Teck president and chief executive Donald Lindsay said the takeover would create a “Canadian powerhouse on the world stage”, with the financial strength and management skills to capitalise on its portfolio of projects.
Under the bid, Teck is offering Inco shareholders $C78.50 ($A102) per share in cash or shares – $C28 in cash and 0.629 of a Teck Class B subordinate voting share – which is conditional on Inco not completing its announced takeover bid for Falconbridge.
Since it was announced in October, the Inco-Falconbridge merger has been delayed three times to allow US and European competition authorities to review the deal.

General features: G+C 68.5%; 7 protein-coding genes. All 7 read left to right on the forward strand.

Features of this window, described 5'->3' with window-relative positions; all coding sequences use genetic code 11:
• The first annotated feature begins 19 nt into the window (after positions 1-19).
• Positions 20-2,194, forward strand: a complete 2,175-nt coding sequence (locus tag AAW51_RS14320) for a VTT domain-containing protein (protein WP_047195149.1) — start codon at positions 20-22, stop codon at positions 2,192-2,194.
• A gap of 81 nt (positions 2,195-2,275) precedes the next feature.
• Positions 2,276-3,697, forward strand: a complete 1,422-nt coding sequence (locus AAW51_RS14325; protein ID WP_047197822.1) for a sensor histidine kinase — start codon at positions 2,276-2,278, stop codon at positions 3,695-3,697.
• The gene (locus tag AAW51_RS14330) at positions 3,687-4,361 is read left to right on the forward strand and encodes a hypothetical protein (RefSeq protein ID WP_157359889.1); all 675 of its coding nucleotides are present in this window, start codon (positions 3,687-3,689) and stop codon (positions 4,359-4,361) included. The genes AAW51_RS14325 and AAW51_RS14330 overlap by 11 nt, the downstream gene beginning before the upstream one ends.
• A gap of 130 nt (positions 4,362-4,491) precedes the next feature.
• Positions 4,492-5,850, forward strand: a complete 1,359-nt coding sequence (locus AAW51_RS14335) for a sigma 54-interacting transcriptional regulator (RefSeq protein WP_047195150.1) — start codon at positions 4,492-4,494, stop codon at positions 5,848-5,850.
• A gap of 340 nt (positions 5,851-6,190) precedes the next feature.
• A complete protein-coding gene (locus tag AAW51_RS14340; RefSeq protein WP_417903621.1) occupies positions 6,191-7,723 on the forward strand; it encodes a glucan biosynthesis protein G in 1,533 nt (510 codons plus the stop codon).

The transaction would make Teck the world’s second-largest nickel miner; the world’s second-largest producer of seaborne hard coking coal; the largest indium producer; and a significant producer of copper, gold, silver, platinum, palladium, cobalt and molybdenum.
However, the move has not impressed Falconbridge.
“We are surprised that Teck Cominco has taken this step to interfere in our transaction and will review the implications of what they have done,” Falconbridge chief executive Derek Pannell said.
In a statement, Inco said its board would review the formal offer from Teck Cominco when it is made available.
“Inco remains committed to its friendly, value-creating transaction with Falconbridge and to meeting its obligations under the support agreement with Falconbridge,” Inco said in a statement.